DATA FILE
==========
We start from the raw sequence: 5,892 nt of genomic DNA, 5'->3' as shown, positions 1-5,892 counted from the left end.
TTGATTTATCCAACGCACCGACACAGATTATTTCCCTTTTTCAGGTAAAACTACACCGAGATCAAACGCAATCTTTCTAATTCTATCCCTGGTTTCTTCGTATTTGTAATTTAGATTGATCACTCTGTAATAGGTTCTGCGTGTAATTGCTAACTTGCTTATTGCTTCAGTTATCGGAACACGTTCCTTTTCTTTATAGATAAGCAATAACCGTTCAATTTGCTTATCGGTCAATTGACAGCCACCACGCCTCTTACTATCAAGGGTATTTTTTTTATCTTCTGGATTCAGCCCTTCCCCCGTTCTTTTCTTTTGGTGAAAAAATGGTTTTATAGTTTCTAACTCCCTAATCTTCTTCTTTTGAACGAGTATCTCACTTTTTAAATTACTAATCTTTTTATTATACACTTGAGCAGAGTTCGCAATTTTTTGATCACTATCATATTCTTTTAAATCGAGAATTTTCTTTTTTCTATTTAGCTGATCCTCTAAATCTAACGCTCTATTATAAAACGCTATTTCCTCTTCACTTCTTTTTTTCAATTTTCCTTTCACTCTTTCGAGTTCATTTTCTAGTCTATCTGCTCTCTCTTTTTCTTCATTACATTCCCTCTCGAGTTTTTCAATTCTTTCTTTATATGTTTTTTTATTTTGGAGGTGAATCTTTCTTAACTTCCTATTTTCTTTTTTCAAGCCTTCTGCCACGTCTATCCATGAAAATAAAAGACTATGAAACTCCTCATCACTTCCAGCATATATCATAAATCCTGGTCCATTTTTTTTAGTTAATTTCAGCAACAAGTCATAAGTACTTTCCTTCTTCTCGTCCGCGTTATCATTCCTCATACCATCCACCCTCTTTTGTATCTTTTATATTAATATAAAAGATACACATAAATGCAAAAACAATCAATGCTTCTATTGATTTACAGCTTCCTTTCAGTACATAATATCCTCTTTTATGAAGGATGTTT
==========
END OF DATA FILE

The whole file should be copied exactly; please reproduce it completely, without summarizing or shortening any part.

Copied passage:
We start from the raw sequence: 5,892 nt of genomic DNA, 5'->3' as shown, positions 1-5,892 counted from the left end.
TTGATTTATCCAACGCACCGACACAGATTATTTCCCTTTTTCAGGTAAAACTACACCGAGATCAAACGCAATCTTTCTAATTCTATCCCTGGTTTCTTCGTATTTGTAATTTAGATTGATCACTCTGTAATAGGTTCTGCGTGTAATTGCTAACTTGCTTATTGCTTCAGTTATCGGAACACGTTCCTTTTCTTTATAGATAAGCAATAACCGTTCAATTTGCTTATCGGTCAATTGACAGCCACCACGCCTCTTACTATCAAGGGTATTTTTTTTATCTTCTGGATTCAGCCCTTCCCCCGTTCTTTTCTTTTGGTGAAAAAATGGTTTTATAGTTTCTAACTCCCTAATCTTCTTCTTTTGAACGAGTATCTCACTTTTTAAATTACTAATCTTTTTATTATACACTTGAGCAGAGTTCGCAATTTTTTGATCACTATCATATTCTTTTAAATCGAGAATTTTCTTTTTTCTATTTAGCTGATCCTCTAAATCTAACGCTCTATTATAAAACGCTATTTCCTCTTCACTTCTTTTTTTCAATTTTCCTTTCACTCTTTCGAGTTCATTTTCTAGTCTATCTGCTCTCTCTTTTTCTTCATTACATTCCCTCTCGAGTTTTTCAATTCTTTCTTTATATGTTTTTTTATTTTGGAGGTGAATCTTTCTTAACTTCCTATTTTCTTTTTTCAAGCCTTCTGCCACGTCTATCCATGAAAATAAAAGACTATGAAACTCCTCATCACTTCCAGCATATATCATAAATCCTGGTCCATTTTTTTTAGTTAATTTCAGCAACAAGTCATAAGTACTTTCCTTCTTCTCGTCCGCGTTATCATTCCTCATACCATCCACCCTCTTTTGTATCTTTTATATTAATATAAAAGATACACATAAATGCAAAAACAATCAATGCTTCTATTGATTTACAGCTTCCTTTCAGTACATAATATCCTCTTTTATGAAGGATGTTT